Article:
EGYPTIANISING (COPTICISING) CHRIST
In a previous article, I have spoken about the Monastery of Saint Apollo at Bawit, Egypt, and the oldest-known Coptic icon, that of Christ and Abbot Mena. One can observe in the brilliant paintings at that Monastery of Saint Apollo the lively and expressive facial features of the individuals painted – all inspired by local types. All nations have imaged Christ on their own kind, and the Copts are no exception.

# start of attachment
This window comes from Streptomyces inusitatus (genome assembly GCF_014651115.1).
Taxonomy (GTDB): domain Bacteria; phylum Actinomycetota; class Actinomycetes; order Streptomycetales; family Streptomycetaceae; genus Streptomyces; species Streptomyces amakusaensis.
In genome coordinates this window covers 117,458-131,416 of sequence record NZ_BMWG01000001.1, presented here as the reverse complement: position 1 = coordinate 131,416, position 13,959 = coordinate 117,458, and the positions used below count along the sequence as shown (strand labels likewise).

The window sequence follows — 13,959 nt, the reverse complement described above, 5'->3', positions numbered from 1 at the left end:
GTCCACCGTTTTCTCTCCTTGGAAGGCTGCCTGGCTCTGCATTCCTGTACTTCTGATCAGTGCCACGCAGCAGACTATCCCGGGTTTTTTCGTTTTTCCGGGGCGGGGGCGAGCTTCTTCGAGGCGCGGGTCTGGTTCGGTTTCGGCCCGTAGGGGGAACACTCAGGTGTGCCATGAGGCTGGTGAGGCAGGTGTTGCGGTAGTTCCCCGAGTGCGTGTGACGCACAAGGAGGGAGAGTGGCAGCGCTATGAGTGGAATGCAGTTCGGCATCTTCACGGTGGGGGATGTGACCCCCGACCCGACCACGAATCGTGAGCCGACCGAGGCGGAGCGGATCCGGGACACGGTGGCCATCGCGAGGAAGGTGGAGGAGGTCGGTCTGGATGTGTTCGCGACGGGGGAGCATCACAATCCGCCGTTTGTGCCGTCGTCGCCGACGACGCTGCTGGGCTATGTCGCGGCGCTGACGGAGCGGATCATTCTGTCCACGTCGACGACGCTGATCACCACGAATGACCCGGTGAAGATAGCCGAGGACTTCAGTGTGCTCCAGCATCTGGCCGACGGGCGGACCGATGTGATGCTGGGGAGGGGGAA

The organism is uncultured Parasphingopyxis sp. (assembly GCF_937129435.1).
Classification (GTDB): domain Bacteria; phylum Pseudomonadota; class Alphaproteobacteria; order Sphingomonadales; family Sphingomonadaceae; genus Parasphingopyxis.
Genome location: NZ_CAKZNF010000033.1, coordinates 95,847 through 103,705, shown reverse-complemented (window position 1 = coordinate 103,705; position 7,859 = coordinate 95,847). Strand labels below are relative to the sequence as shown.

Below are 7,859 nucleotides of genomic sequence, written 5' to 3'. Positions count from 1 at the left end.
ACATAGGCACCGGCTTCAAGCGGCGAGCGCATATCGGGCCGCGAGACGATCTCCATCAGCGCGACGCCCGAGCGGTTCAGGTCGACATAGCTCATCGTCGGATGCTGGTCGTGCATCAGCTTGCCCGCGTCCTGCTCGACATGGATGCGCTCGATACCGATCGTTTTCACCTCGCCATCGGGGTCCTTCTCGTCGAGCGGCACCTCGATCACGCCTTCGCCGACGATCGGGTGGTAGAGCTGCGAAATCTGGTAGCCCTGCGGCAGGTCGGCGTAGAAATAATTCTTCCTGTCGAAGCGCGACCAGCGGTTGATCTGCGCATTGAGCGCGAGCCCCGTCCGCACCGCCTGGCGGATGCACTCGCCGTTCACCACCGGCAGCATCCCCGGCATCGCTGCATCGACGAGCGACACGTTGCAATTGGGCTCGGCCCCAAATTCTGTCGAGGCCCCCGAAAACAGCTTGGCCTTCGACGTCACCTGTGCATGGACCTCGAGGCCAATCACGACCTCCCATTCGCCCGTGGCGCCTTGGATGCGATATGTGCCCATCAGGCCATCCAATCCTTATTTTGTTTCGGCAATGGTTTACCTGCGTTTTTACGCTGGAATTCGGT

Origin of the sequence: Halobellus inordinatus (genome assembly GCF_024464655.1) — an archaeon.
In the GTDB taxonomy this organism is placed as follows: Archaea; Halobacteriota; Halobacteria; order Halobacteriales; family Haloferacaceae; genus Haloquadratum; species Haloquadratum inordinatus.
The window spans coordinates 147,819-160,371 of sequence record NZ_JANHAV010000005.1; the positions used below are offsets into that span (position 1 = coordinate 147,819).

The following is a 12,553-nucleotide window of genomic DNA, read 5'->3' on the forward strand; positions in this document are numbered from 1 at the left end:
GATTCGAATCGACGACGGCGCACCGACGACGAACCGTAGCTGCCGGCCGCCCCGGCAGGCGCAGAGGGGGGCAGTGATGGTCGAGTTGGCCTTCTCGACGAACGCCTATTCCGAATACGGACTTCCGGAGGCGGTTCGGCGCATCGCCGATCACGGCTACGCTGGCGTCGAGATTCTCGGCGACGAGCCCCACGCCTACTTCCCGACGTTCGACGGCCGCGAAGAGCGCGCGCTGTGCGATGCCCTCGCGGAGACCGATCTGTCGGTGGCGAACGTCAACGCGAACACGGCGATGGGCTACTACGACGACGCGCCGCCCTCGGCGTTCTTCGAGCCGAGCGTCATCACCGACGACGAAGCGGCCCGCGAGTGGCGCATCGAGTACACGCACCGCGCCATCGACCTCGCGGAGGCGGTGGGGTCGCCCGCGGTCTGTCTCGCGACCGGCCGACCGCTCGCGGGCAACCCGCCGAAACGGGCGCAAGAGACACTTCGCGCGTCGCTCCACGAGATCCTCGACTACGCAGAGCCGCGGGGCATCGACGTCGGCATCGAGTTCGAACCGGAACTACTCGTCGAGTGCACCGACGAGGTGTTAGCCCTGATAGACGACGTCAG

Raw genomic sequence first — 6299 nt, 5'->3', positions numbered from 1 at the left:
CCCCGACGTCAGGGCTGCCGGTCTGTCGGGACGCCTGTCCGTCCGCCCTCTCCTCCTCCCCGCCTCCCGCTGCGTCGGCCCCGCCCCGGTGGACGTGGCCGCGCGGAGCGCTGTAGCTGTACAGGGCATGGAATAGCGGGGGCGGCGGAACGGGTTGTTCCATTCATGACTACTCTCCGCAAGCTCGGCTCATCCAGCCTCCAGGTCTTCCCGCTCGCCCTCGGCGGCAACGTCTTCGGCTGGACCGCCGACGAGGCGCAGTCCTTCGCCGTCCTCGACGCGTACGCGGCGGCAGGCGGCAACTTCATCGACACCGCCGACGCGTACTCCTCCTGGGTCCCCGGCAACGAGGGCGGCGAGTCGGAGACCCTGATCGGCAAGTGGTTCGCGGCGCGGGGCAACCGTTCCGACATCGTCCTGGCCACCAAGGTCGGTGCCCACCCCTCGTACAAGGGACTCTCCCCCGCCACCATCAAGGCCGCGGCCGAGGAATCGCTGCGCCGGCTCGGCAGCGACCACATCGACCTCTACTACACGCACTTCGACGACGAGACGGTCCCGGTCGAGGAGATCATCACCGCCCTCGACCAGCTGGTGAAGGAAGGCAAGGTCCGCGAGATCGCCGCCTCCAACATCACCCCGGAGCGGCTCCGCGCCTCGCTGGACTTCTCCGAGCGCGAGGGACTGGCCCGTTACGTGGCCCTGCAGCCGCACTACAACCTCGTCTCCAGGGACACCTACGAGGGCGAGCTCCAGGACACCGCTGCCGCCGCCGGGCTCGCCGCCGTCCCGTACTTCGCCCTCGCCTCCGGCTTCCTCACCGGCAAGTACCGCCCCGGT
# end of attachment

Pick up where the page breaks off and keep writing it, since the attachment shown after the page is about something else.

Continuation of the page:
I show here above part of the mural painting at Bawit that shows Christ flanked by two angels (below, I show the whole painting): it is dated to the 6th/7th century. In Christ’s facial features and physiognomy one can recognise a Copt, an Egyptian man in his early thirties. This is how the Coptic artist Egyptianised (Copticised) Christ (if I can express it in this way): large, almond-shaped eyes, straight nose and dark, curly hair. The physiognomy (the facial features held to show qualities of mind or character) of Christ here is Egyptian – Christian Egyptian or Copt.